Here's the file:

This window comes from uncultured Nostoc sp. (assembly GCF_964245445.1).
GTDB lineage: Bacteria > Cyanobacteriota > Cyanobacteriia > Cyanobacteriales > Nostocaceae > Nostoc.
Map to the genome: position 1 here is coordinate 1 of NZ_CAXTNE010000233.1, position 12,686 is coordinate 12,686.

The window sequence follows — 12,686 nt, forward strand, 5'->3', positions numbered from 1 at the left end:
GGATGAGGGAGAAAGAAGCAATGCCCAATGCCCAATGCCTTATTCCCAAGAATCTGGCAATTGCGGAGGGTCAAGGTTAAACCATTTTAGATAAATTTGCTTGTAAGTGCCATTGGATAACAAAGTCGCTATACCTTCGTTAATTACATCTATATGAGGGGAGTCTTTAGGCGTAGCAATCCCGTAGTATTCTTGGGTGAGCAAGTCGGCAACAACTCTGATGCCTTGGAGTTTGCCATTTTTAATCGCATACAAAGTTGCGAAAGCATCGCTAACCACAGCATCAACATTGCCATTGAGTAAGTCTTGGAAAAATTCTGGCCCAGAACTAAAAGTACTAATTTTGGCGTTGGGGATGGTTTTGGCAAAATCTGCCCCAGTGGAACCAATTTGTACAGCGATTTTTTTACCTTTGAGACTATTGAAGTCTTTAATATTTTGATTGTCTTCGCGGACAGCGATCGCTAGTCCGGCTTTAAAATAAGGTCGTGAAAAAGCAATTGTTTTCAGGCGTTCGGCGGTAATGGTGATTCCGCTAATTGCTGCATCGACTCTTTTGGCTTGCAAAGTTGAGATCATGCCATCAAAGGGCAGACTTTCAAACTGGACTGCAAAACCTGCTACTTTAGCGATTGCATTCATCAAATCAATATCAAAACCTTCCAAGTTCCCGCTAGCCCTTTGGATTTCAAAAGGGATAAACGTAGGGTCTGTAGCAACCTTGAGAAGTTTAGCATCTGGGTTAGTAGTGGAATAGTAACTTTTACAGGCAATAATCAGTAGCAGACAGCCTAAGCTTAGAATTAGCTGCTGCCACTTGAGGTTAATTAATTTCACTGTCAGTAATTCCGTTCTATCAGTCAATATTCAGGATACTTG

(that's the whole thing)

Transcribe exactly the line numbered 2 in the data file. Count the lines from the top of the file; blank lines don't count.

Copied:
GTDB lineage: Bacteria > Cyanobacteriota > Cyanobacteriia > Cyanobacteriales > Nostocaceae > Nostoc.